We all want to stop the spread of the coronavirus and end the pandemic crisis. Contact-tracing is one way to do this, and Google and Apple are working on a cross-platform contact-tracing system for iPhones and Android smartphones that will be available via official health apps.
This system has not yet rolled out. Google and Apple have only published an application programming interface (API) for it, which public health organizations can use to build apps. But Google and Apple this week provided details on what contact tracing might look like inside the health apps and at the OS level on iOS and Android. Here's what to expect.
Update Your OS and Opt In
Once the contact-tracing system is live, make sure Bluetooth is enabled, update your mobile operating system, and opt in.
On Android, you'll start by going to Settings > Google > Services, where you'll toggle on the entry for COVID-19 Exposure Notifications.Exposure notification settings for Android (Image: Apple and Google)
On iOS, you'll navigate to Settings > Privacy > Health > COVID-19 Exposure Logging and toggle that on.Exposure notification settings for iOS (Image: Apple and Google)
Install the App and Opt In
Install the CDC app (Android, iOS) or an authorized app from your local health authority. This is where you'll report any sickness. Apple and Google are not releasing apps; they're collaborating to allow these apps to work across iOS and Android to collect data and send out alerts.
Opt in to exposure notifications. The screenshots below are reference designs Apple and Google are providing to developers as guidance; your app may look slightly different.Exposure notifications sample for public health authority app on Android (Image:Google) Exposure notifications sample for public health authority app on iOS (Image: Apple)
Listening for Beacons
Once you opt in, your phone will "regularly send out a beacon via Bluetooth that includes a random Bluetooth identifier — basically, a string of random numbers that aren’t tied to a user's identity and change every 10-20 minutes for additional protection," according to an FAQ. "Other phones will be listening for these beacons and broadcasting theirs as well. When each phone receives another beacon, it will record and securely store that beacon on the device."Illustration that shows how the contact-tracing app works (Image: Google and Apple)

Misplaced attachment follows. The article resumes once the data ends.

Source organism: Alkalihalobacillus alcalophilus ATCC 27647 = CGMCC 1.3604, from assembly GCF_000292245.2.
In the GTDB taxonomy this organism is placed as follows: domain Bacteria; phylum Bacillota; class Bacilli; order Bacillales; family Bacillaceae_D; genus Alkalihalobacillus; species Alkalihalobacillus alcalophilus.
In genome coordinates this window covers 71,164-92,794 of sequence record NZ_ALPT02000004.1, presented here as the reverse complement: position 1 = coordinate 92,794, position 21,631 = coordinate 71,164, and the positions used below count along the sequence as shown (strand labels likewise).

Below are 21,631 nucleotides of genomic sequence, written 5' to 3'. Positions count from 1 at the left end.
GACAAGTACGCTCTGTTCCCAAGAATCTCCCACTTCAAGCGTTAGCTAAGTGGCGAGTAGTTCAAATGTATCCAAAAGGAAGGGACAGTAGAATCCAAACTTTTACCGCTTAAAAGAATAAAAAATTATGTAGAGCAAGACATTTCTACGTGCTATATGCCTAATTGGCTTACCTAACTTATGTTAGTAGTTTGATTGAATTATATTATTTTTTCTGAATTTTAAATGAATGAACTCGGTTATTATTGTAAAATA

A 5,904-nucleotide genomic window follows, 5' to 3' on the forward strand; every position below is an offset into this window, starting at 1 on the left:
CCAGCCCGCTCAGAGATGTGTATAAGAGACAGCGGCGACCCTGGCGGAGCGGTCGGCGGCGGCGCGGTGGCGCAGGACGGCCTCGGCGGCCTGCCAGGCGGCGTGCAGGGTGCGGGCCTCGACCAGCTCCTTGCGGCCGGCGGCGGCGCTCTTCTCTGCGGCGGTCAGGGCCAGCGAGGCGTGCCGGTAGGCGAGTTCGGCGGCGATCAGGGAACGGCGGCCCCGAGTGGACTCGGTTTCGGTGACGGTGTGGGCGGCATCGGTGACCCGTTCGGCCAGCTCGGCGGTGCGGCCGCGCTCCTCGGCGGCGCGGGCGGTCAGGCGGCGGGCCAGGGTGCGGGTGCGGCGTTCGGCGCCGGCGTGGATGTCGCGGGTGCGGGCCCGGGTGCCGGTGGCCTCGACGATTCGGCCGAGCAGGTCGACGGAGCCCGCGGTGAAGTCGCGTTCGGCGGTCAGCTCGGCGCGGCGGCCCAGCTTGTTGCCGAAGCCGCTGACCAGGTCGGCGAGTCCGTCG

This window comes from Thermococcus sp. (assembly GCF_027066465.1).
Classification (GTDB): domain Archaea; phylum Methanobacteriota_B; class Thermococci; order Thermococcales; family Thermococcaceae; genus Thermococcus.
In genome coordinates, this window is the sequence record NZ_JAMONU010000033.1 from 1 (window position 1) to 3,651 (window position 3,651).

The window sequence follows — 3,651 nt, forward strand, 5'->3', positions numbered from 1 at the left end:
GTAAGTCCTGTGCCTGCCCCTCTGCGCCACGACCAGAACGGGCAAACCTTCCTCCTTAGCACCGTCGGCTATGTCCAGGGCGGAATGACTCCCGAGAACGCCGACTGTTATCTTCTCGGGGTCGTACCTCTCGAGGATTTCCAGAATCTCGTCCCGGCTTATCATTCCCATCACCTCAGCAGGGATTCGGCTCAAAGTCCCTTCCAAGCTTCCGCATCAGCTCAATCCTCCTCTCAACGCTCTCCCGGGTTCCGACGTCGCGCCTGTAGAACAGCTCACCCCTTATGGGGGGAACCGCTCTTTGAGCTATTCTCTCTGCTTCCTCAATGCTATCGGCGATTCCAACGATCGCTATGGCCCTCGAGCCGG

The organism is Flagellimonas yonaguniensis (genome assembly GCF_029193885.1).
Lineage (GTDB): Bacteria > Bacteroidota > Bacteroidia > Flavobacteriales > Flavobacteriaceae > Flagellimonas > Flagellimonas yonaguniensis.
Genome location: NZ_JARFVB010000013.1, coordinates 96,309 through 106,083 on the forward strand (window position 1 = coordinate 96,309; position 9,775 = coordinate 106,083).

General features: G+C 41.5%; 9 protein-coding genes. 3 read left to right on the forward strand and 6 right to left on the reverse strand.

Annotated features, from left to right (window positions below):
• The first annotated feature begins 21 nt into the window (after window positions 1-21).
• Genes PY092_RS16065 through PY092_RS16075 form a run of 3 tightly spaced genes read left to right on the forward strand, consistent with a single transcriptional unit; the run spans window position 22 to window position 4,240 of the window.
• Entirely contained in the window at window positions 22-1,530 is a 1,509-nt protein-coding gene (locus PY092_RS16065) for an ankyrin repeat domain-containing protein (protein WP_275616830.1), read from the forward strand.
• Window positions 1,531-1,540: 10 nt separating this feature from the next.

So, as the illustration above demonstrates, your phone will connect to nearby phones—anyone with whom you've been in contact with for at least five minutes—and securely download those devices' data, or keys, to your phone.
Sharing Positive Test Results
If you later come down with COVID-19, open the health app on your phone and log a diagnosis. The phone then uploads the last two weeks' worth of beacon data, and asks for your permission to anonymously share your results and notify others.Sharing your positive test results on Android (Image: Google) Sharing your positive test results on iOS (Image: Apple)
Positive Match Alerts
Your phone will periodically download beacons from those who have tested positive for COVID-19. If a beacon uploaded by the sick person matches a beacon saved to your phone, you'll receive an alert. It won't identify the person who contracted COVID-19, but will show an estimate of when you were in contact with them and for how long. What you do next will depend on your local health authorities.Possible COVID-19 alert on Android (Image: Google) Possible COVID-19 alert on iOS (Image: Apple)
How Will Apple and Google Use This Data?
The apps don't record location data; "random Bluetooth identifiers rotate every 10-20 minutes, to help prevent tracking," the FAQ says.
Apple and Google will also not have access to identifying information, and "there will be restrictions on the data that apps can collect when using the API, including not being able to request access to location services, and restrictions on how data can be used," the companies say. "There will be no monetization from this project by Apple or Google."
Google and Apple have also pledged to "disable the exposure notification system on a regional basis when it is no longer needed."
Will it work? Contact-tracing apps have had great success in other countries, but US residents tend to be more concerned with personal choice and privacy than with public benefit and the health of the group, so we'll have to see if people opt in.
There's also the question of testing availability. On Thursday, Apple awarded $10 million from its Advanced Manufacturing Fund to COPAN Diagnostics, which makes sample collection kits for COVID-19 testing.
"This funding will allow COPAN Diagnostics to rapidly accelerate their supply of sample collection kits for hospitals across the United States, expanding production from several thousand today to more than one million kits per week by early July," Apple says. "As part of this effort, Apple will support COPAN Diagnostics’ expansion to a new, larger facility in Southern California, with advanced equipment that Apple is helping design. This expansion is expected to create more than 50 new jobs."
Google has also committed $100 million to COVID relief, including research, economic assistance, and distance learning.
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